The Weir (West End)
Josie Rourke's acclaimed revival of Conor McPherson's modern classic transfers to the West End's Wyndham's Theatre
Josie Rourke's Donmar Warehouse revival of this haunting, haunted 1997 play by Conor McPherson moves smoothly into the West End, the cast intact from last April's premiere, just as McPherson's new play, The Night Alive, also seen at the Donmar last year, opens in triumph in New York.
The Night Alive was an underrated highlight of last year, but The Weir's reputation remains steady, popular all over the world. Why does it endure? McPherson's fellow playwright Billy Roche suggests, in the programme, that it does so because it has at its heart the beautiful mystery we all long to embrace: that of time and timelessness, of a little lost holy family yearning for home…
The Sligo bar is an echo chamber for this yearning, and the play a kind of induction for the Dublin newcomer, Valerie, whose own mystical ghost story of loss and grief stamps her card. What I particularly like about Dervla Kirwan's performance is its utter stillness and simplicity, its naturalness and nerviness, too.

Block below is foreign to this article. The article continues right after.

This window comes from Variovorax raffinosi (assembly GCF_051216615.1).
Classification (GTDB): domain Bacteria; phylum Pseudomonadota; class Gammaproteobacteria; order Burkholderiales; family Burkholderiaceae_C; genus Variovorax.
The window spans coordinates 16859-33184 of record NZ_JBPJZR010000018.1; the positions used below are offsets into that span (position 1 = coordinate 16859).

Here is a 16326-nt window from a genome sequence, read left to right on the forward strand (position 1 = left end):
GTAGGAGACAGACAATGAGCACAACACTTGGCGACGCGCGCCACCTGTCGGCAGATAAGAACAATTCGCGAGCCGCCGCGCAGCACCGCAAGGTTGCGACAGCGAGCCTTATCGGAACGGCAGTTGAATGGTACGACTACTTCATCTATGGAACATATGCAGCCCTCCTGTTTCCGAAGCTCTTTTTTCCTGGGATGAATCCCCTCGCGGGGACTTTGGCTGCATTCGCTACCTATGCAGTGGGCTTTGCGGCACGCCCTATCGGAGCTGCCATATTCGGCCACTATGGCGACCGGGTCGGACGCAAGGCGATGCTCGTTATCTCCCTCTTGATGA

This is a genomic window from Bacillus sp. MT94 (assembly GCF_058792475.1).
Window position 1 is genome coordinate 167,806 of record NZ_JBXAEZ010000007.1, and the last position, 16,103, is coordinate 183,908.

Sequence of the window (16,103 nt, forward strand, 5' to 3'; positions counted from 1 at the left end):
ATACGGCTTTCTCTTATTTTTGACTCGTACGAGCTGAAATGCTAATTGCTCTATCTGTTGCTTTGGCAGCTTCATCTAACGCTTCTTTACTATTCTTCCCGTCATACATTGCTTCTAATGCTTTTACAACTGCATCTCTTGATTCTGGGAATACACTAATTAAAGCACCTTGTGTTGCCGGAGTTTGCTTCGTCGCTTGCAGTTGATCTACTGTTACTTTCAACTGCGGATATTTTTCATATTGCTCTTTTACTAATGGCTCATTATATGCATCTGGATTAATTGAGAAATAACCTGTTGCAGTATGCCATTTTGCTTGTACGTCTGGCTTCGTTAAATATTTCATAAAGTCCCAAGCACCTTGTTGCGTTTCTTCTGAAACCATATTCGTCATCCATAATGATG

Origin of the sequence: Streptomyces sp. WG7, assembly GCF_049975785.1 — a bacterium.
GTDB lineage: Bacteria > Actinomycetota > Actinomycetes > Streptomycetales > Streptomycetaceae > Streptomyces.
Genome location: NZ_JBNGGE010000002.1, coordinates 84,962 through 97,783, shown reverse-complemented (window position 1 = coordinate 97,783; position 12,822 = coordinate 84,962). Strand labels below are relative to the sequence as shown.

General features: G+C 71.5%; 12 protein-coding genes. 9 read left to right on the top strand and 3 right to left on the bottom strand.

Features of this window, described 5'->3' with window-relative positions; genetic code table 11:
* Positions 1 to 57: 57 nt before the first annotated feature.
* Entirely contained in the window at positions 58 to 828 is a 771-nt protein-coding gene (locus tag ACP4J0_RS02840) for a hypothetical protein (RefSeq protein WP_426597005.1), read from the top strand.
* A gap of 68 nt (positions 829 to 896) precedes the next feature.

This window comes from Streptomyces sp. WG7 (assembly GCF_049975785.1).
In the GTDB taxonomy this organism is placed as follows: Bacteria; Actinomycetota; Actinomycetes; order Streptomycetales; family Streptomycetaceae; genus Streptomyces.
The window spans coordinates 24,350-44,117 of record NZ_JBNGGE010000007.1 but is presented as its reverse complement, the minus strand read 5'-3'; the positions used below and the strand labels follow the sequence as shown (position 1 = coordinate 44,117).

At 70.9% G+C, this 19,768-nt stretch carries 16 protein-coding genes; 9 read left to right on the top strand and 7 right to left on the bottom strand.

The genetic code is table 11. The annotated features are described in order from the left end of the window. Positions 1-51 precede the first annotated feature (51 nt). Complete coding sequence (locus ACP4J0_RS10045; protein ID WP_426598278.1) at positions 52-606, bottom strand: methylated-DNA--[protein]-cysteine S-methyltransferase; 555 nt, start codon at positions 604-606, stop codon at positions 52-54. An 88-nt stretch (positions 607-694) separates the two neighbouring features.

The regulars are still at it: Brian Cox's big saggy garage-owner, carving his memories in thin air, is the most wonderful yarn-spinner, starting on a verbal odyssey with a casual interruption, while Ardal O'Hanlon's woolly-clad Jim is like a great shaggy sheep, grinning his life away in the corner between drinks.
The liturgy of pub talk is punctuated with the bibulous ritual of pints, glasses (ie, half-pints) and small ones (whiskeys). When Valerie asks for a glass of wine it's as though she's requested an audience with the pope. Barman Brendan – Peter McDonald has really settled into this role now – disappears to find a bottle in the house and fills her tall glass to the brim.
Valerie arrives with the local boyo-made-good, the hotelier Finbar, whom the cream-suited Risteárd Cooper presents as an agreeably phoney swaggerer. He's showing Valerie around; I now see there may be more to her off-stage encounter with Brendan in search of the ladies, and the play ends with another layer of ambiguity.
The interleaving of old and new Irelands has been a constant theme in Irish playwriting, and McPherson, more than Martin McDonagh, say, is mining a rich seam furrowed also by Tom Murphy and Brian Friel; but it's an activity all of his own, too, and it's the startling detail and exact sense of atmosphere and topography that makes The Weir such an enthralling and deeply satisfying play.
Come on our hosted WhatsOnStage Outing to The Weir on 12 February 2014 including a top-price ticket, a FREE programme and access to our post-show Q&A - all for £40.00 (normally £55.00 for ticket alone). Members save £1.00 if they book before 30 January 2014.